If I can point to one particular assignment in my course, it would be the paper and presentation.  The paper involves them choosing a current social problem in our society today and they have to incorporate a chapter from the textbook, along with other sources online and research.  This allows them to synthesize everything we’ve discussed in class and apply it in some way in the analysis that goes into their paper.  THEN, they also have to present their paper to the class as well.  Those who are writing challenged are challenged to really focus their thoughts unto paper.  Those who are presentation shy are challenged to come out of their shells.  These are two skills that students must master before they get out there in real world.  They have to be able to effectively present their thoughts in writing AND they have to be able to express those thoughts to other people.  I simply use the perspective sociology gives students to help them accomplish this. 

    I often say, no matter your major:  graphic design, game art design, interior design, fashion management, culinary, etc.; you will be dealing with people, as customers, as clients and the like.  Sociology as a discipline helps you do this.  Understanding the groups people inhabit and the effect groups have on people as individuals  gives students, who are future creative professionals an edge no one else has.  The most critical advice I give to students is to never accept things at face value.  That, the real challenge lies in seeking the real reasons why things happen, why people act the way they do.  This is critical because we live in a world now where things are just accepted as truth, because it’s on a website, or someone important said it. 

    Is there anything else you'd like us to know about you, your experience, or your role as a faculty member at The Art Institutes?

    I do what I do because of education.  Education is many things.  Education is empowerment.  Education is liberty and liberation.  It is a driving force that fuels the future; that enables people to carry on even when the odds, the challenges the barriers seem insurmountable. I am living proof of this.  I am proud to say, I am from the westside of San Antonio, born and raised.  I come from humble beginnings where sacrifice for education was the mantra; was the mission statement; was the vision.  Education above all else was something my migrant worker grandparents and parents instilled in me from the beginning, for two simple reasons.  That is the only way you can be truly free, and it is, “the only thing that they can’t take away from you”, as my mother would say.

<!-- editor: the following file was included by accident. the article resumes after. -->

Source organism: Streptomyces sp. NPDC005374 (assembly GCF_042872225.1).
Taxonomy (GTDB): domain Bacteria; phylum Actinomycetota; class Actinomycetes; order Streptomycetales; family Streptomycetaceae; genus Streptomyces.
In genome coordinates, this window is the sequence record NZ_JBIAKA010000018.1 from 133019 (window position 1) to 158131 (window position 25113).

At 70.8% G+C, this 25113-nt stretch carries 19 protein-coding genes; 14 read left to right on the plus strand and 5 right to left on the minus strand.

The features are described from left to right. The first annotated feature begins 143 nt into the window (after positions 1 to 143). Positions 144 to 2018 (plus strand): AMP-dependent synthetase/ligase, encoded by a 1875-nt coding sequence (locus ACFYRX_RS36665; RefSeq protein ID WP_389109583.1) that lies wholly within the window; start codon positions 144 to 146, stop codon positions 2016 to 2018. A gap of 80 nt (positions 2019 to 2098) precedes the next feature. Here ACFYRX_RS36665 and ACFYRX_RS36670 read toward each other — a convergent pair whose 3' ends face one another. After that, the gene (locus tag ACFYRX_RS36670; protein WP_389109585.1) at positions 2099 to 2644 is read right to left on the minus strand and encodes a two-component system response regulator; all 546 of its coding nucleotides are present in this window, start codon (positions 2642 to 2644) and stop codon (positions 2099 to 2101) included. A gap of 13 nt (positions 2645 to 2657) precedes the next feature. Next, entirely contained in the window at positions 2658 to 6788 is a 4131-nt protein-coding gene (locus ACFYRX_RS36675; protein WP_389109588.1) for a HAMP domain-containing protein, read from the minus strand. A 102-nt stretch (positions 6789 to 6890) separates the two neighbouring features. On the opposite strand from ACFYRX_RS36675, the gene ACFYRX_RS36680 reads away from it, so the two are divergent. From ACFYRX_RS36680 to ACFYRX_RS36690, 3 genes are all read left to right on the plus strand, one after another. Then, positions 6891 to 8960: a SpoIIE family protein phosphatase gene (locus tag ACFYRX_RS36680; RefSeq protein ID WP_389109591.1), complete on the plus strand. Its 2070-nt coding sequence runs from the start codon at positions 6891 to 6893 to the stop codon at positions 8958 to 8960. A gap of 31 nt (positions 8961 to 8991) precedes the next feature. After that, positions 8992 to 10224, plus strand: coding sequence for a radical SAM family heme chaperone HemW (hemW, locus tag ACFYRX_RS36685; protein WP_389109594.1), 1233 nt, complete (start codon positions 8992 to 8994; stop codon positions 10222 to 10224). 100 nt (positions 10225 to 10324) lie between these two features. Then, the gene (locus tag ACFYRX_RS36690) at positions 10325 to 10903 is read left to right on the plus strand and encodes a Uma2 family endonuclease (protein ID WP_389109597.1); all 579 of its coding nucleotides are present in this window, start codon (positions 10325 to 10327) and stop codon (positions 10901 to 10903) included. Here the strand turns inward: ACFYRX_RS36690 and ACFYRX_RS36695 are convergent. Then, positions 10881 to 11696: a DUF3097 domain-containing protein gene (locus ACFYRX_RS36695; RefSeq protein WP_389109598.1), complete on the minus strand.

Education is my mission. Sociology is my passion.  Service to others and empowerment fuel my values.  This is all I know.  It is all I have grown up with, it is what was given to me and what I give to students in class.  Because I am still a student (in a doctoral program), being able to relate to students and all they go through is just as important as course material and concepts. I know I have faced the same, exact odds, barriers and challenges. Every day I step into a classroom, I carry all of this with me.  I pride myself on being flexible and understanding; but still expect everyone to give all they have to their educational endeavors.  This is because this is what was expected of me, not just from teachers and professors, or researchers; but from my family, alive and in heaven now.  No matter what you have going on, how bad it seems, how impossible things seem to get; education is the solution to it all.  It is what will ensure a brighter future.

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  • Rebecca Kerr Portrait

    Rebecca Kerr

    General Education

    "Continue to refine your speaking skills so that the ability to communicate never stands in the way of your success."

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    Rebecca Kerr
    Is there a class assignment that exemplifies your approach to teaching and mentoring? Similarly, how does your approach inspire each student to push themselves beyond their own perceived limits?